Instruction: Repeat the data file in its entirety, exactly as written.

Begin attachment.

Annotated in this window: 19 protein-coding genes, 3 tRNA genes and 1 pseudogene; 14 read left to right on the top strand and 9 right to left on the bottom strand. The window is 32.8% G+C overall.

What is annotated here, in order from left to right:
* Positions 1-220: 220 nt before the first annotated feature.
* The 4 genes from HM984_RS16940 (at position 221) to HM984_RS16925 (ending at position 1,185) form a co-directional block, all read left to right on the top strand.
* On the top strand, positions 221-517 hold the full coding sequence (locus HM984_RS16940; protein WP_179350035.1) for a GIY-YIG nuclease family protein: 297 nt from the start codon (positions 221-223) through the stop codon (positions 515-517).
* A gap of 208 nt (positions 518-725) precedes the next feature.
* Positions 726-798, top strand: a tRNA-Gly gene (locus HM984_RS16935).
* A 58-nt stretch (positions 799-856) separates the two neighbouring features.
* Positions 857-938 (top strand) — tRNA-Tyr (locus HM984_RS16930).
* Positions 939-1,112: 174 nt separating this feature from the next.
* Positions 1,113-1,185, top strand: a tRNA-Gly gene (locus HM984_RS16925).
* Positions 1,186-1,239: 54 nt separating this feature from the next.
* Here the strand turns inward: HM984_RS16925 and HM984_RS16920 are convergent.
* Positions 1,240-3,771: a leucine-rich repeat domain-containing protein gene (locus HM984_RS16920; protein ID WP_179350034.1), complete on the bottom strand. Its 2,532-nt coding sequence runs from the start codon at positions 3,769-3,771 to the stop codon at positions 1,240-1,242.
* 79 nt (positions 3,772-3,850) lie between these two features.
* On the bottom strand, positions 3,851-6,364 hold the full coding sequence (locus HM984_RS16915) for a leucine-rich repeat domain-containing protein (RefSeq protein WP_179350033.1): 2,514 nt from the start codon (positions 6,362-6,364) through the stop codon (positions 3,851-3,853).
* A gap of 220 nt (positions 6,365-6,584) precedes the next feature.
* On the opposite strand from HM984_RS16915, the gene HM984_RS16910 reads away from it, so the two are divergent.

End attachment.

Annotated in this window: 19 protein-coding genes, 3 tRNA genes and 1 pseudogene; 14 read left to right on the top strand and 9 right to left on the bottom strand. The window is 32.8% G+C overall.

What is annotated here, in order from left to right:
* Positions 1-220: 220 nt before the first annotated feature.
* The 4 genes from HM984_RS16940 (at position 221) to HM984_RS16925 (ending at position 1,185) form a co-directional block, all read left to right on the top strand.
* On the top strand, positions 221-517 hold the full coding sequence (locus HM984_RS16940; protein WP_179350035.1) for a GIY-YIG nuclease family protein: 297 nt from the start codon (positions 221-223) through the stop codon (positions 515-517).
* A gap of 208 nt (positions 518-725) precedes the next feature.
* Positions 726-798, top strand: a tRNA-Gly gene (locus HM984_RS16935).
* A 58-nt stretch (positions 799-856) separates the two neighbouring features.
* Positions 857-938 (top strand) — tRNA-Tyr (locus HM984_RS16930).
* Positions 939-1,112: 174 nt separating this feature from the next.
* Positions 1,113-1,185, top strand: a tRNA-Gly gene (locus HM984_RS16925).
* Positions 1,186-1,239: 54 nt separating this feature from the next.
* Here the strand turns inward: HM984_RS16925 and HM984_RS16920 are convergent.
* Positions 1,240-3,771: a leucine-rich repeat domain-containing protein gene (locus HM984_RS16920; protein ID WP_179350034.1), complete on the bottom strand. Its 2,532-nt coding sequence runs from the start codon at positions 3,769-3,771 to the stop codon at positions 1,240-1,242.
* 79 nt (positions 3,772-3,850) lie between these two features.
* On the bottom strand, positions 3,851-6,364 hold the full coding sequence (locus HM984_RS16915) for a leucine-rich repeat domain-containing protein (RefSeq protein WP_179350033.1): 2,514 nt from the start codon (positions 6,362-6,364) through the stop codon (positions 3,851-3,853).
* A gap of 220 nt (positions 6,365-6,584) precedes the next feature.
* On the opposite strand from HM984_RS16915, the gene HM984_RS16910 reads away from it, so the two are divergent.